Saturday, August 29, 2009

Family and Leaders Pay Kennedy Tribute

BOSTON — During the funeral of Edward M. Kennedy on Saturday morning, the longtime senator was remembered as a “happy warrior” by President Obama, a figure of outsized public impact and of enduring private faith in a Mass that seemed as large as the life of the man being commemorated.
It brought together the extended Kennedy family, luminaries and political leaders from across decades, who offered praise for a scion of the country’s most storied political family and a towering liberal leader in the United States Senate, who died on Tuesday at 77 and is to be buried at Arlington National Cemetery later in the day, next to his two slain brothers.
“Today we say goodbye to the youngest child of Rose and Joseph Kennedy,” Mr. Obama said as he opened his eulogy. “The world will long remember their son Edward as the heir to a weighty legacy; a champion for those who had none; the soul of the Democratic Party; and the lion of the U.S. Senate — a man whose name graces nearly one thousand laws, and who penned more than three hundred himself.”

President Obama delivered the eulogy at Our Lady of Perpetual Help Basilica, where Mr. Kennedy had once prayed daily while one of his children was being treated for cancer. Speaking to an audience of 1,400 guests, including former presidents, dozens of senators and Congressional representatives, celebrities and dignitaries, Mr. Obama praised Mr. Kennedy as “the greatest legislator of our time.”

“The greatest expectations were placed upon Ted Kennedy’s shoulders because of who he was, but he surpassed them all because of who he became,” Mr. Obama said. “We do not weep for him today because of the prestige attached to his name or his office. We weep because we loved this kind and tender hero who persevered through pain and tragedy — not for the sake of ambition or vanity; not for wealth or power; but only for the people and the country he loved.”

Ted Kennedy Jr. remembered the senator as a devoted father, sailboat skipper and dinner-table debater. His grandchildren and nieces and nephews used words from Mr. Kennedy’s own speeches to offer prayers to causes close to his heart.

Max Allen, the son of Mr. Kennedy’s daughter, Kara, offered an intercession “for what my grandpa called the cause of his life, as he said so often: in every part of this land, that every American will have decent quality health care as a fundamental right and not a privilege.”

In his homily, the Rev. Mark R. Hession said that Mr. Kennedy’s frequent visits to the basilica when his daughter Kara was battling lung cancer were a reminder that “the most public personalities also live a very personal existence.” And he noted that Mission Hill, the gritty neighborhood where the basilica is located, is a place “where the important issues that animated Ted Kennedy’s career” — particularly the needs of the poor — “are so frankly visible.”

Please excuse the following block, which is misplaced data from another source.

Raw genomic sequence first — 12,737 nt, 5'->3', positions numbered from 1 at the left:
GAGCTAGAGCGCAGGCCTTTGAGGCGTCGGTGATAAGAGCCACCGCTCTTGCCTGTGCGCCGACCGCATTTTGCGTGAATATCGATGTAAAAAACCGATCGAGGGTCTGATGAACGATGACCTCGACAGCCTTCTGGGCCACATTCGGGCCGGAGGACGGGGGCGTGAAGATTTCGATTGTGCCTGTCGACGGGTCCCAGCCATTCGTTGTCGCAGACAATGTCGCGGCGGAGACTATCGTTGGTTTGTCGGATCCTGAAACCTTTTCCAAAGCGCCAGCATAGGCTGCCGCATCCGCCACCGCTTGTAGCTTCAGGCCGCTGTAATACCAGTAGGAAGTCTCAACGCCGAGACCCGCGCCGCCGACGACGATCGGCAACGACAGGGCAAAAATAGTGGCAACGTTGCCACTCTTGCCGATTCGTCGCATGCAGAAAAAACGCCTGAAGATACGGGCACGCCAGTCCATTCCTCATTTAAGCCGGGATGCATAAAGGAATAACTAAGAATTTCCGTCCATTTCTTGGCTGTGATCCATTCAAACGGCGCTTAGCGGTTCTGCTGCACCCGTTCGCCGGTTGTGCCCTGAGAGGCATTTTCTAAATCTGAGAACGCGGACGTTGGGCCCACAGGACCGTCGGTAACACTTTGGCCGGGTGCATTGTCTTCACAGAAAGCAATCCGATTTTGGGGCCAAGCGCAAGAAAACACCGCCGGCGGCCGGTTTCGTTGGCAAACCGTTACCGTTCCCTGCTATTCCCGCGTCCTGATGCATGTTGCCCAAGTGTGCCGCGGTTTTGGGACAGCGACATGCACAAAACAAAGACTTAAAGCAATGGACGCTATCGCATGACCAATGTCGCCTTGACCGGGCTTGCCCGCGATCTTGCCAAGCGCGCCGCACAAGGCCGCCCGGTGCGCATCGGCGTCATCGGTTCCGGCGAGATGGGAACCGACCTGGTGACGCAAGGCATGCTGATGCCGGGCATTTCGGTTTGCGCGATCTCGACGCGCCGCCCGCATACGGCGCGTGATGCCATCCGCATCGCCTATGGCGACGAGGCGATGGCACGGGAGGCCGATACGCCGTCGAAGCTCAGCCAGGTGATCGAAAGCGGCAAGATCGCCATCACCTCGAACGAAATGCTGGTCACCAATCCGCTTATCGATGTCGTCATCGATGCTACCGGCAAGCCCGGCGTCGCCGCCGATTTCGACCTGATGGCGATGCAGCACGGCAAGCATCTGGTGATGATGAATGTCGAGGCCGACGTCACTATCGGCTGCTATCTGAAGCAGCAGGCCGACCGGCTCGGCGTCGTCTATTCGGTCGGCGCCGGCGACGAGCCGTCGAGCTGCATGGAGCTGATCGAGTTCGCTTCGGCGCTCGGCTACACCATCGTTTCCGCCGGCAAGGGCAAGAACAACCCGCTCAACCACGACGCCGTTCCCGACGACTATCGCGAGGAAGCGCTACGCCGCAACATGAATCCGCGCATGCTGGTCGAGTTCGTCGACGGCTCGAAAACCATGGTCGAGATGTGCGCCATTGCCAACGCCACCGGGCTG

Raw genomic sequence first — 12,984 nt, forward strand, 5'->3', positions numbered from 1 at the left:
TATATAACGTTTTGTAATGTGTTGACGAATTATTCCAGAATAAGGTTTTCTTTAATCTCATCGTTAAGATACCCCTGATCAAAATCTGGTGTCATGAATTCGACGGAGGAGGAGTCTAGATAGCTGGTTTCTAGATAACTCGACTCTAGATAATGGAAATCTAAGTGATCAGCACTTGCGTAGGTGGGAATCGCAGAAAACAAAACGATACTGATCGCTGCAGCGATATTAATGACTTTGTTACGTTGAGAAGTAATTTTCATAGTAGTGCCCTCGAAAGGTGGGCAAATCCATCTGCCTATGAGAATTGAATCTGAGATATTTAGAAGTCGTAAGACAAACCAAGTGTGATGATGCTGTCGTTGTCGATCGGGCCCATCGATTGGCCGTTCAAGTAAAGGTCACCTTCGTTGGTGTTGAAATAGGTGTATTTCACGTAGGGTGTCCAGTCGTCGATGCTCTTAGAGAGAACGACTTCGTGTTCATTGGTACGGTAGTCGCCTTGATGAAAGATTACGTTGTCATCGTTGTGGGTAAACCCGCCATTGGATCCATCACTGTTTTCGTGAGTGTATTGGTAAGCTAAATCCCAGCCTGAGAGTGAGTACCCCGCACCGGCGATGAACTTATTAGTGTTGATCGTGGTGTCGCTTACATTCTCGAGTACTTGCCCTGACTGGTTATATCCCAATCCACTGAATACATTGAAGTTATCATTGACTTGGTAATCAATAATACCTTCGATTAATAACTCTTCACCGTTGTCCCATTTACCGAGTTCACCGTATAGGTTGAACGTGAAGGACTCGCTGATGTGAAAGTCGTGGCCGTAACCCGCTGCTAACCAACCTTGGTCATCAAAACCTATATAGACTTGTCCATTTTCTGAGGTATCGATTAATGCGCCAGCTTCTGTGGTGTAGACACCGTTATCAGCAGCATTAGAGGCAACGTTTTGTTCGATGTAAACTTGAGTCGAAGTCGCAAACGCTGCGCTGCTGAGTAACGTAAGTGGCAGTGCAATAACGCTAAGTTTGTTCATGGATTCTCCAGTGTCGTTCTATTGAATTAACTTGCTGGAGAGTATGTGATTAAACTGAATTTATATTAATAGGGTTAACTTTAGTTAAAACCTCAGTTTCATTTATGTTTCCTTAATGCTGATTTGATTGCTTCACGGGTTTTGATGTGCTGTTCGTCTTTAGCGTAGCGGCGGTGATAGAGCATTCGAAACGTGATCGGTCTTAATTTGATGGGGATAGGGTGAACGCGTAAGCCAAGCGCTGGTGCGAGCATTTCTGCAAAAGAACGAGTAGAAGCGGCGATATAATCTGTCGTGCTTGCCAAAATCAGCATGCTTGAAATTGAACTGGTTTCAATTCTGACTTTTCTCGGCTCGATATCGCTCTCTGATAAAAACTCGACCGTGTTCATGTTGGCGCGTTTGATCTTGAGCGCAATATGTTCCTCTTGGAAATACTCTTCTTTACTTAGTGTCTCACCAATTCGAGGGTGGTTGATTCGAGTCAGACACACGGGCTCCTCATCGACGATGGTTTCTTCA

“As one lives more toward the private moments of life,” Father Hession said, “the public character fades and the deeper personal convictions and commitments which have sustained a person through a long and complex life come to occupy the center stage. This was the case in the last few weeks and months as Ted and Vicki together faced the last measure of his life. Like any priest would be, I was present for that and with them. The faith that had sustained a visible and historic presence now became the faith that teaches us to see this life in the light of the next life.” A military honor guard carried Mr. Kennedy’s coffin into the church, and six priests and a cardinal were on hand to celebrate the funeral Mass. The tenor Placido Domingo sang and the cellist Yo-Yo Ma played a piece from Bach.

Mr. Obama and his wife, Michelle, sat at the front of the church, and before the service chatted with former President Clinton and Secretary of State Hillary Rodham Clinton, who sat one row behind. Former Presidents Jimmy Carter and George W. Bush and their wives were also in attendance.

Before the service, crowds of his constituents filled the sidewalks outside to watch a funeral procession carry Mr. Kennedy’s coffin through Boston and pay tribute to a man they called an irreplaceable political icon.

As a steady rain fell, they stood under umbrellas, waved flags and held signs reading “Kennedy Thanks,” which had been distributed by the mayor of Boston, Thomas M. Menino. One man, David Higgins, was an Irish immigrant who credited Mr. Kennedy with helping him get a visa. Another, Maureen McQuillen, volunteered as a greeter at Mr. Kennedy’s wake on Thursday. Members of a health-care union stood in purple jackets and said Mr. Kennedy had helped labor in “innumerable ways.”

“I came as a sign of respect,” said Millie Rooney, 56, who lives in Boston’s Dorchester section. “Today we had to be here, yes to see but more to feel. This is being a part of it.”

Behind the hearse was a limousine with Mr. Kennedy’s wife, Victoria. As it passed through Boston, she rolled down a window and waved to the crowds, saying, “Thank you, thank you.”

Abby Goodnough and Matt Collette contributed reporting.


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